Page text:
So what you are saying is that, instead of viewing them as sequels, it's a better way to view them like, I don't know, three people with three different Yu-Gi-Oh starter decks? (Sorry, my analogy is shit but I can't come up with something better). They're at heart the same, but details still make them different games with different focus.

If that is what you mean, your comment makes a lot of sense, and I must say I agree with it. I've been watching a lot of Call of Duty commentaries recently (I don't really have the money for the games themselves), and many of them do talk about how some of the games have different perks or balances than the others.

That's basically it, yes. It's like new edition of a card game or an updated rulebook for a tabletop miniatures title.

Balance and strategy, the variations on how you move, how guns handle... all these things add subtle variation which alters how the metagame works.

Multiplayer competitive is about more then who can shoot straight and the quickest, team work is an integral part of being successful. I admit the single player gets old, it has been done a hundred times and no matter how many Hollywood script writers and actors you get on board it is still move from one set piece to another shooting from cover. I wouldn't buy the games for the single player.

A multiplayer only subscription based model with regular content upgrades (not paying for map packs) would be a viable alternative to the twelve month release schedule.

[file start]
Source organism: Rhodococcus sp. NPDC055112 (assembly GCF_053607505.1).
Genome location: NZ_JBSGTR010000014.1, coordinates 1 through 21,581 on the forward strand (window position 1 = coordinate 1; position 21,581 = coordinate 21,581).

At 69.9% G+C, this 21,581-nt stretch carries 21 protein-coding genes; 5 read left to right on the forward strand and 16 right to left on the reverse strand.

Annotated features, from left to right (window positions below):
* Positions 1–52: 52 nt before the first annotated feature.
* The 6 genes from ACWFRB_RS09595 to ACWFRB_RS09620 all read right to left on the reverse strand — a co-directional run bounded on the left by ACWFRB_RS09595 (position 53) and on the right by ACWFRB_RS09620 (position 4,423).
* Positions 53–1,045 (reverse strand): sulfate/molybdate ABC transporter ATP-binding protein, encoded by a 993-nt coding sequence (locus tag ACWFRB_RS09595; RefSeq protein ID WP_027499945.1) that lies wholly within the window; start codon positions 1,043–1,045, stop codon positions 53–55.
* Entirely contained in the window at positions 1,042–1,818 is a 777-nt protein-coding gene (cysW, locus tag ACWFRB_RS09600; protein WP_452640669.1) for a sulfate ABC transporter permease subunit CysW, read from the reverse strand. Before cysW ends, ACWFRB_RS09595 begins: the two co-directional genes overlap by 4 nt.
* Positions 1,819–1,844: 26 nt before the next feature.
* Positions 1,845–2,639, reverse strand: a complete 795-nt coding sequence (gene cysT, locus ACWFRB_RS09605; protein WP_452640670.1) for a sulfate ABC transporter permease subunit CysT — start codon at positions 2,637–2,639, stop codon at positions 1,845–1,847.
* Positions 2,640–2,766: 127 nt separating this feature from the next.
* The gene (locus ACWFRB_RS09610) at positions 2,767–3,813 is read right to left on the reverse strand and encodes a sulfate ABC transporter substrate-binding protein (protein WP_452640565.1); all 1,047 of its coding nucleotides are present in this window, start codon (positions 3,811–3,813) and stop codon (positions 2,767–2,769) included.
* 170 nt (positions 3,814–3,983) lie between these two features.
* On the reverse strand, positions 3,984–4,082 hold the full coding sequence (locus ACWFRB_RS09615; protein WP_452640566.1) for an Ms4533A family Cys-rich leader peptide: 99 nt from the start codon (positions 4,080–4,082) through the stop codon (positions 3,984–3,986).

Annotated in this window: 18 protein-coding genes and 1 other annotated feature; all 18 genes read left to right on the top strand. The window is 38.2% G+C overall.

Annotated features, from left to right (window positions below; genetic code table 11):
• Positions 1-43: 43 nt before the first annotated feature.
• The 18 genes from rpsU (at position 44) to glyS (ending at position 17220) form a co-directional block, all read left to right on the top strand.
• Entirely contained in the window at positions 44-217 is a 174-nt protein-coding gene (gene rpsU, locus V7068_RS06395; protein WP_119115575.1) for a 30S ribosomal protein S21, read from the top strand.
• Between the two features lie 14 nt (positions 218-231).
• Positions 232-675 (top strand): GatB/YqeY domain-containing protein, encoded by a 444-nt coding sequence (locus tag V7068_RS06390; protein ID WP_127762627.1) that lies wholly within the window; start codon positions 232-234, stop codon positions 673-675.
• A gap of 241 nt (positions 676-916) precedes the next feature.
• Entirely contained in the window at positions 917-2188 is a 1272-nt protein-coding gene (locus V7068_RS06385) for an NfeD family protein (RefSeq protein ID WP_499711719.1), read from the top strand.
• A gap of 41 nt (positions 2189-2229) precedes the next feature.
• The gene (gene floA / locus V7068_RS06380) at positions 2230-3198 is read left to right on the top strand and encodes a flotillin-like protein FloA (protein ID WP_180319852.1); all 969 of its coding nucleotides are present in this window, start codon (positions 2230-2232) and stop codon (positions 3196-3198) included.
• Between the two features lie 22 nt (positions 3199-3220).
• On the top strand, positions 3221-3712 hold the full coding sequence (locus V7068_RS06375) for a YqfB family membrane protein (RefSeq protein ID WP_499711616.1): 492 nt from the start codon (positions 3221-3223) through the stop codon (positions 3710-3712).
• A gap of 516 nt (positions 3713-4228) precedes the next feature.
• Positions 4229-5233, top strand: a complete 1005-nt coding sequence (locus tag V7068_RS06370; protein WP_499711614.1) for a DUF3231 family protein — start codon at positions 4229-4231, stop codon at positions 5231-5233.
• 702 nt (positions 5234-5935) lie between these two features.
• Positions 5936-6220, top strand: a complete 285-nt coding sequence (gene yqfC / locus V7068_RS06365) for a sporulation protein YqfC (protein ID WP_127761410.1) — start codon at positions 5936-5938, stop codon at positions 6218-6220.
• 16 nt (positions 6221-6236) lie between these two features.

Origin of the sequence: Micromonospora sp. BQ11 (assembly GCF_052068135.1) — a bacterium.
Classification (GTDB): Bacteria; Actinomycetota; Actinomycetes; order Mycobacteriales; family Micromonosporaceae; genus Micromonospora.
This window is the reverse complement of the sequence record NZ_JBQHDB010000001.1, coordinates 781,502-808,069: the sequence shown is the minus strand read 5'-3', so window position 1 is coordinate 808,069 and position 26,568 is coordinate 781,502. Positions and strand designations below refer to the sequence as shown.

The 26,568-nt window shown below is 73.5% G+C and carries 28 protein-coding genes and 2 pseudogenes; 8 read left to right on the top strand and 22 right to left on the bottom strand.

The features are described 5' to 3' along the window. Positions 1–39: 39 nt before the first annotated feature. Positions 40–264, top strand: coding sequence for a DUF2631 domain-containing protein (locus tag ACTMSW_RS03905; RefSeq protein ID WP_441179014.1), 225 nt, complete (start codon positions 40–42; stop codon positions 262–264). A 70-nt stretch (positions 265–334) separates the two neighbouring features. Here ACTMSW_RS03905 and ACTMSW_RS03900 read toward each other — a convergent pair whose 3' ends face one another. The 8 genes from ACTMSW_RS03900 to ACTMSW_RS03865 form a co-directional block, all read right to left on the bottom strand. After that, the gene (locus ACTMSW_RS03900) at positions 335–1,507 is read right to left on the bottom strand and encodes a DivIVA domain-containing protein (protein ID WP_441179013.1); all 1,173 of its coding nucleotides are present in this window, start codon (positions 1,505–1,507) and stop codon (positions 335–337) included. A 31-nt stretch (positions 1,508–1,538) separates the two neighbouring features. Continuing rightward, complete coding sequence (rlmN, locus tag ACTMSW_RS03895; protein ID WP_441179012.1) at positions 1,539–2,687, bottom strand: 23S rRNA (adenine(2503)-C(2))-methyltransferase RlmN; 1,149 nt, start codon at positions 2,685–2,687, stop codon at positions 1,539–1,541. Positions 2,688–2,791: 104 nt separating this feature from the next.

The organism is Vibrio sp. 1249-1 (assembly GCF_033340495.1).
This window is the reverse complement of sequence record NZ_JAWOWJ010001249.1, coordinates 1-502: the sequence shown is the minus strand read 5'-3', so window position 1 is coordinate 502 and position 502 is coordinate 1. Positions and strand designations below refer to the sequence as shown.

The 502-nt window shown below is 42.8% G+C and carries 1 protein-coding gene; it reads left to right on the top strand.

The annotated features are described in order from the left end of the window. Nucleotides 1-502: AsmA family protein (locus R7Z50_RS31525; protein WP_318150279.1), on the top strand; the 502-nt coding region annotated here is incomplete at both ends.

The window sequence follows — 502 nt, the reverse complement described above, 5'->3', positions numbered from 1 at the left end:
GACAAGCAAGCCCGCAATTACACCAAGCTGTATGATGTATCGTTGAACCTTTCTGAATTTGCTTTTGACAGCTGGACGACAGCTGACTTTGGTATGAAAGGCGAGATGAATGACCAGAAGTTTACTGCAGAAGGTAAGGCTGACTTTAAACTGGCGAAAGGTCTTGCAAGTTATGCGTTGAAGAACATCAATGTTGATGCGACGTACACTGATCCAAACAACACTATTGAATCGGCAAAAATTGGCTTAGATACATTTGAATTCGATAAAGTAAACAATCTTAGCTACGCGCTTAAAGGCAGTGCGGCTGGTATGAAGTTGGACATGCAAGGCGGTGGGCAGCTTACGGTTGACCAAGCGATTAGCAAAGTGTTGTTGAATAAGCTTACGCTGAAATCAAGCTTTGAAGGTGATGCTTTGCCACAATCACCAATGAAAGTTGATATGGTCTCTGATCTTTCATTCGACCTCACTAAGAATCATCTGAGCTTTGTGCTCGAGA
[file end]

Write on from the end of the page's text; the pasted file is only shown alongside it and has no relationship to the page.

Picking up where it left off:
I can't stand leveling in any of those games. It drives me nuts. The fact I can't use certain weapons until I sink a set amount of time into the game is frustrating. I never had a problem playing the shit out of Crysis which used good 'ol fashioned weapon drops instead of leveling and picking loadouts and such.
Of course I also badly miss playing LAN games with friends instead of being forced to play on random servers with faceless enemies. The love is all gone! I am not a big fan of CoD games although I did unlock every weapon in Bad Company 2. It wasn't until I forced myself to do this that I finally started to enjoy the game since I didn't have to force myself to use classes that didn't suit the situation just because I needed experience with them. So I don't lose interest once I hit that cap.

BehattedWanderer:

Cherry Cola:

BehattedWanderer:
Wow, that article was like reading an episode of Extra Credits.

My voice isn't that high pitched you know. My feelings are hurt now.

Neither is his, it's all technology. But I meant content-wise, not with the postmodernist drawings (which I like) or the technosquawk of how he speaks.

But, I still have to make up for hurting your feelings. Ummm...hmm...I...apologize?

I'm just joking with you. All is cool

....did this article just advocate shovelware?

and no one else sees a problem with this? your all happy to keep buying it as long as you know why now?

...interesting.

Buying the same game over and over again, hmm? If I was the cynical sort I might say that you've described Games Workshop's market policy in a nutshell.

I love it when the reset button moment arrives, because all the sheep that follow that deranged logic move on to the next game, and the only people left playing the current one are people who just play for fun.

Remember that, developers? When multiplayer was about fun? Not killstreaks, rankings, or unlockables?

Sorry, ignore me. Just having a rant on my soapbox over here...

You ever think that maybe the storyline is part of the fun of playing the game?

I think I was attracted to gaming in the first place becuase it's a chance to get immersed in another world similar to reading.

Fun gameplay is an important factor but sequels I think are just as much about what happens next. Aswell as; we want to do more of that shooting, climbing or skating, because it was fun.

I don't think you can seperate the two out they are integral.